B.C. Winery Sales Gather Momentum
CedarCreek Estate Winery to join Von Mandl Family Estates
Kelowna, B.C.—Consolidation is gaining momentum in British Columbia’s Okanagan Valley, where Von Mandl Family Estates has announced plans to acquire CedarCreek Estate Winery from the Fitzpatrick family.
The deal is set to close in early February, and Von Mandl Family Estates declined comment pending completion of the transaction.
Terms have not been disclosed, although winemaker Darryl Brooker and winery management seems set to remain in place, in keeping with VMFE’s commitment to “separate staffing, management...hallmark and identity” at its properties. CedarCreek founder, Canadian Sen. Ross Fitzpatrick, remarked in a statement announcing the deal that he looks forward “to enjoying many more glasses from our Home Block” following the transaction’s close.
The purchase doesn’t include the Fitzpatrick family’s Greata Ranch property in Peachland, B.C., which the family will continue to operate. CedarCreek was originally established in 1980 as Uniacke Wines. The Fitzpatrick family acquired the winery in 1986.
The deal for CedarCreek follows Groupe Taillan’s acquisition of full ownership in the Osoyoos Larose joint-venture from Constellation Brands Canada at the end of October.
Other transactions in 2013 saw a Calgary buyer acquire the former Hollywood and Wine winery in Summerland, B.C., now Saxon Winery Ltd., while an offshore group is reputed to have purchased the fruit winery Fort Wine Co. in Langley, B.C. Current listings seek buyers for Sonoran Estate Winery in Summerland, Tangled Vines Winery in Okanagan Falls, B.C., Herder Winery & Vineyards in Keremeos, and 40 Knots Estate Winery on Vancouver Island.
All told, nearly 10% of the 229 grape wineries in B.C. could be in play right now, according to industry buzz.
Many observers believe British Columbia is ripe for consolidation as the generation of owners that spearheaded the development of the modern B.C. wine industry following signing of the North American Free Trade Agreement in 1988 hand the reins to a new generation. At the same time, many wineries that started in the past 10 years—there are more than twice as many today as in 2004—need access to capital to continue growing.
This has created opportunities for buyers, according to Rob Ingram of Terrabella Wineries Ltd. in Summerland, which has raised $7.5 million (Canadian) for acquisitions. Terrabella owns Perseus Winery near Penticton and acquired a second property near Kelowna a year ago for vineyard development; the company is working toward a third purchase.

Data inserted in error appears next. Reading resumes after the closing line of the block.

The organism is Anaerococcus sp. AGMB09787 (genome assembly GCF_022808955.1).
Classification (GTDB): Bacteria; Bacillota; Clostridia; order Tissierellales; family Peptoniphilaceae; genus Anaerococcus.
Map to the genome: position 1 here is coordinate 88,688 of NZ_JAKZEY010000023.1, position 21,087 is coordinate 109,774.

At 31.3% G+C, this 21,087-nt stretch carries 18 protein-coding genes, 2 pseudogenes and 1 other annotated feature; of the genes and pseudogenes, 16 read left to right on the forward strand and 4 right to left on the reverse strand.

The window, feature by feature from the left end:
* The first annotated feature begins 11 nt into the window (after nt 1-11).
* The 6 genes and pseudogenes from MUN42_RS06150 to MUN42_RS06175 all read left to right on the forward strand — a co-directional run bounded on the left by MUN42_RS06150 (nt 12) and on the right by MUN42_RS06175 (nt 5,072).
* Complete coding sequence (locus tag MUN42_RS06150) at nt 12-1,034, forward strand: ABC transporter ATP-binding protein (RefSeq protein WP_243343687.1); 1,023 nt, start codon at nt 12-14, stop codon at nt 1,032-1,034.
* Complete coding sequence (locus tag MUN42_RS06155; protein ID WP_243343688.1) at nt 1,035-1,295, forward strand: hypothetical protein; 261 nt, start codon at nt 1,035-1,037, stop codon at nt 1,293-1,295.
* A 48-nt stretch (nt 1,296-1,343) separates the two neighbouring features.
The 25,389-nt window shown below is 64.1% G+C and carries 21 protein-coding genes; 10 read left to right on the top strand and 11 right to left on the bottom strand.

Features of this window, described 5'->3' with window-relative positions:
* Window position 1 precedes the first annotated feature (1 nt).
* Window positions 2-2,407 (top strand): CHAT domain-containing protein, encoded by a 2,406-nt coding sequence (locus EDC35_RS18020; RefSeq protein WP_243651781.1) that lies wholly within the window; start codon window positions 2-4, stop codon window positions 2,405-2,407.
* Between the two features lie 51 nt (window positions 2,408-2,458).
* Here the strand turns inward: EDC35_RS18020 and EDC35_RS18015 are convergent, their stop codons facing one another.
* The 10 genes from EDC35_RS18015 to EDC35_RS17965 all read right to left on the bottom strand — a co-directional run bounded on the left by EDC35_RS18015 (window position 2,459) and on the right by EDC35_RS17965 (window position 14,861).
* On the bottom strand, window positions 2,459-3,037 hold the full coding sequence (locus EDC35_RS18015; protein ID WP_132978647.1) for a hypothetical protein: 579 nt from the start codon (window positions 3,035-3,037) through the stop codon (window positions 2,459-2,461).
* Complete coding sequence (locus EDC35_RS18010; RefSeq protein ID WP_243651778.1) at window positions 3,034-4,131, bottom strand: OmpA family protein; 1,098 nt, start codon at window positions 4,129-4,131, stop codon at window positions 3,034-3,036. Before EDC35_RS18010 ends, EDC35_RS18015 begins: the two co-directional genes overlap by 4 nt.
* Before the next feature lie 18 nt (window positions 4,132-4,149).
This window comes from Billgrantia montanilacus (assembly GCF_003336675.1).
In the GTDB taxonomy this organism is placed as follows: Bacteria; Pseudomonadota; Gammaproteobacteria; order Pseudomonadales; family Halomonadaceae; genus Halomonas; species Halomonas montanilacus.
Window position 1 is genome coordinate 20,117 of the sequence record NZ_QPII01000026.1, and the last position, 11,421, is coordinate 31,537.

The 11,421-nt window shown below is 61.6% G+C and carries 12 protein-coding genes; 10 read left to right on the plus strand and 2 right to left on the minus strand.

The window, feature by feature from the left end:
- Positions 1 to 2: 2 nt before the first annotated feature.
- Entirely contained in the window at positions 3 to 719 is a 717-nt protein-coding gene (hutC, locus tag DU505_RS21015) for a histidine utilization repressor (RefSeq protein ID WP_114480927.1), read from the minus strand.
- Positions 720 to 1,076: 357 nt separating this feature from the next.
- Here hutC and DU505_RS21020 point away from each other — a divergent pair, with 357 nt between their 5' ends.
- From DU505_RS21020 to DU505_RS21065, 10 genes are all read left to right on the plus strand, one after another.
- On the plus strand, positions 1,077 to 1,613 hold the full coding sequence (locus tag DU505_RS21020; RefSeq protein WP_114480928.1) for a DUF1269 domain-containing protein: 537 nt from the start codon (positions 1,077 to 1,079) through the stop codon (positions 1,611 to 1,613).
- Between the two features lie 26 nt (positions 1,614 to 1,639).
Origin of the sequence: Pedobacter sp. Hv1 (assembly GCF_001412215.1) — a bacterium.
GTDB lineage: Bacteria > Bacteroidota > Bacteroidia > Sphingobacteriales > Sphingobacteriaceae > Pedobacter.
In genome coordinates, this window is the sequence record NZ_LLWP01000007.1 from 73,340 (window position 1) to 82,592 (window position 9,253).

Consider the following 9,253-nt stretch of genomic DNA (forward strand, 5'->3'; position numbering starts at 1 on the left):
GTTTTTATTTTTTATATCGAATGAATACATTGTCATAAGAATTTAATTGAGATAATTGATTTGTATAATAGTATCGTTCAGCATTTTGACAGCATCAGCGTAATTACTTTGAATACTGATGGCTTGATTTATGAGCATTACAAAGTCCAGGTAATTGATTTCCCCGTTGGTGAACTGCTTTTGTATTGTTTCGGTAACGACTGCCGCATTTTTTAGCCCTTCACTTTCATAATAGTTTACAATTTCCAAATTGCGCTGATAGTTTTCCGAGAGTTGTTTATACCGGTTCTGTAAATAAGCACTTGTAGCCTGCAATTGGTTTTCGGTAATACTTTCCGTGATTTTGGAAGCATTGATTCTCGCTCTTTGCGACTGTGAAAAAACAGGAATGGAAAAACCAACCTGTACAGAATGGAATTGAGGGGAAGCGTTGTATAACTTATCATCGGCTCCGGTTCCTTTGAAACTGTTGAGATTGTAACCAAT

“The ones that are doing well have to keep increasing their inventories, and the banks aren’t really well known for supporting this industry,” Ingram said in an interview last fall.
While banks will typically extend an operating line of credit to wineries producing more than 5,000 cases—or about $1 million in sales—Ingram estimates that this leaves about 80% of the province’s wineries with less than ideal financing arrangements.
Many opt to borrow against the equity accumulated in their land, which can be quite significant for older property owners that got their start in the late 1980s, when vineyard land could be had for less than $500 per acre.
A decade ago, values were north of $100,000 per acre, and maxed at out between $150,000 and $200,000 per acre before the financial crisis of 2008 and ensuing recession knocked values to $100,000 to $150,000.
A newer vintner that acquired land at the top of the market is less able to finance growth now that values have come down, although Ingram said most aren’t in that position.
“Most of them have a lot of equity in their lands, they’re actually fairly wealthy people,” Ingram said. But “it’s very hard for small wineries to grow without support.”
One big family
Becoming part of a larger corporate entity gives smaller wineries the financial clout they don’t have alone, and in the case of larger wineries—as with the incursion of California wineries in Oregon and Washington state—a chance to diversify their portfolios by picking up unique brands with established reputations.
Von Mandl Family Estates, recently established by proprietor Anthony von Mandl, is overseen by president Rick Bonitati, a former senior vice president at Jackson Family Wines who came to Canada last fall as president of Mission Hill Family Estate.
The new comp any holds the von Mandl family’s wineries, including its flagship property, Mission Hill Family Estate, as well as CheckMate Artisanal Winery (the former Domaine Combret Estate Winery near Oliver, rechristened Antelope Ridge in 2006 and acquired by the von Mandl family in 2012).
Von Mandl Family Estates gives its purpose as being, “to produce wines that can stand alongside the best in the world.” Sibling organizations include the Artisan Wine Co., which produces a number of brands, and Mark Anthony Brands, a drinks import and distribution company.